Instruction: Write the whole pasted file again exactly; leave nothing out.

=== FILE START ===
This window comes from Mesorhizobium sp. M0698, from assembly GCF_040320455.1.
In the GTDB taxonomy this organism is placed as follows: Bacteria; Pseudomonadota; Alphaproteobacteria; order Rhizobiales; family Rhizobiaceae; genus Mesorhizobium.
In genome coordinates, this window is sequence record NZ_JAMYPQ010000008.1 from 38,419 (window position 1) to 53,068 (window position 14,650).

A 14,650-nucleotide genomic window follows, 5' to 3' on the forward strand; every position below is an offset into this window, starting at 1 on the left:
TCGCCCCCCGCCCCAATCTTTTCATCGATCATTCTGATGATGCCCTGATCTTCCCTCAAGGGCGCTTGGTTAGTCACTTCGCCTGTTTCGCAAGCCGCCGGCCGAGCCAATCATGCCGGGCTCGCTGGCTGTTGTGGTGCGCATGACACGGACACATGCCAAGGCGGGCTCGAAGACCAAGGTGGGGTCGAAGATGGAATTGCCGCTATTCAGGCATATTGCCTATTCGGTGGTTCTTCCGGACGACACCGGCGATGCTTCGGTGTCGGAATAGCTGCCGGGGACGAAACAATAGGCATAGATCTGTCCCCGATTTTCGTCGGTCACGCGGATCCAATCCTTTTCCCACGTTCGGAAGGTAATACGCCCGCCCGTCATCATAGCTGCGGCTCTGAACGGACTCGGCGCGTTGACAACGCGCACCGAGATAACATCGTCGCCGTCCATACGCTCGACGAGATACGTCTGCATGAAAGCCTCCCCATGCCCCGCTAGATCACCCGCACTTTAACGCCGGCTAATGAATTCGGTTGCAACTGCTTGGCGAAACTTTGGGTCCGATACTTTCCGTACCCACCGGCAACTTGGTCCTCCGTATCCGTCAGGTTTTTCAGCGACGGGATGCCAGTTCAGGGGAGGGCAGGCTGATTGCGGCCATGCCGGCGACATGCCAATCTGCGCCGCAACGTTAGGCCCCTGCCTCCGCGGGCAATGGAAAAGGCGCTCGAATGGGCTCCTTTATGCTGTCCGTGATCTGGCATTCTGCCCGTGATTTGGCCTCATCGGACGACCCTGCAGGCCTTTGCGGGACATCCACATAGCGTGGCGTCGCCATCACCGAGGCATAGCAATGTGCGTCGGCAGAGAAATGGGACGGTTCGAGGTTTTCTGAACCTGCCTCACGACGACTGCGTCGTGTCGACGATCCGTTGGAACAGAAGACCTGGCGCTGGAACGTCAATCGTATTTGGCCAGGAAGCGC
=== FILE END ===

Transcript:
This window comes from Mesorhizobium sp. M0698, from assembly GCF_040320455.1.
In the GTDB taxonomy this organism is placed as follows: Bacteria; Pseudomonadota; Alphaproteobacteria; order Rhizobiales; family Rhizobiaceae; genus Mesorhizobium.
In genome coordinates, this window is sequence record NZ_JAMYPQ010000008.1 from 38,419 (window position 1) to 53,068 (window position 14,650).

A 14,650-nucleotide genomic window follows, 5' to 3' on the forward strand; every position below is an offset into this window, starting at 1 on the left:
TCGCCCCCCGCCCCAATCTTTTCATCGATCATTCTGATGATGCCCTGATCTTCCCTCAAGGGCGCTTGGTTAGTCACTTCGCCTGTTTCGCAAGCCGCCGGCCGAGCCAATCATGCCGGGCTCGCTGGCTGTTGTGGTGCGCATGACACGGACACATGCCAAGGCGGGCTCGAAGACCAAGGTGGGGTCGAAGATGGAATTGCCGCTATTCAGGCATATTGCCTATTCGGTGGTTCTTCCGGACGACACCGGCGATGCTTCGGTGTCGGAATAGCTGCCGGGGACGAAACAATAGGCATAGATCTGTCCCCGATTTTCGTCGGTCACGCGGATCCAATCCTTTTCCCACGTTCGGAAGGTAATACGCCCGCCCGTCATCATAGCTGCGGCTCTGAACGGACTCGGCGCGTTGACAACGCGCACCGAGATAACATCGTCGCCGTCCATACGCTCGACGAGATACGTCTGCATGAAAGCCTCCCCATGCCCCGCTAGATCACCCGCACTTTAACGCCGGCTAATGAATTCGGTTGCAACTGCTTGGCGAAACTTTGGGTCCGATACTTTCCGTACCCACCGGCAACTTGGTCCTCCGTATCCGTCAGGTTTTTCAGCGACGGGATGCCAGTTCAGGGGAGGGCAGGCTGATTGCGGCCATGCCGGCGACATGCCAATCTGCGCCGCAACGTTAGGCCCCTGCCTCCGCGGGCAATGGAAAAGGCGCTCGAATGGGCTCCTTTATGCTGTCCGTGATCTGGCATTCTGCCCGTGATTTGGCCTCATCGGACGACCCTGCAGGCCTTTGCGGGACATCCACATAGCGTGGCGTCGCCATCACCGAGGCATAGCAATGTGCGTCGGCAGAGAAATGGGACGGTTCGAGGTTTTCTGAACCTGCCTCACGACGACTGCGTCGTGTCGACGATCCGTTGGAACAGAAGACCTGGCGCTGGAACGTCAATCGTATTTGGCCAGGAAGCGC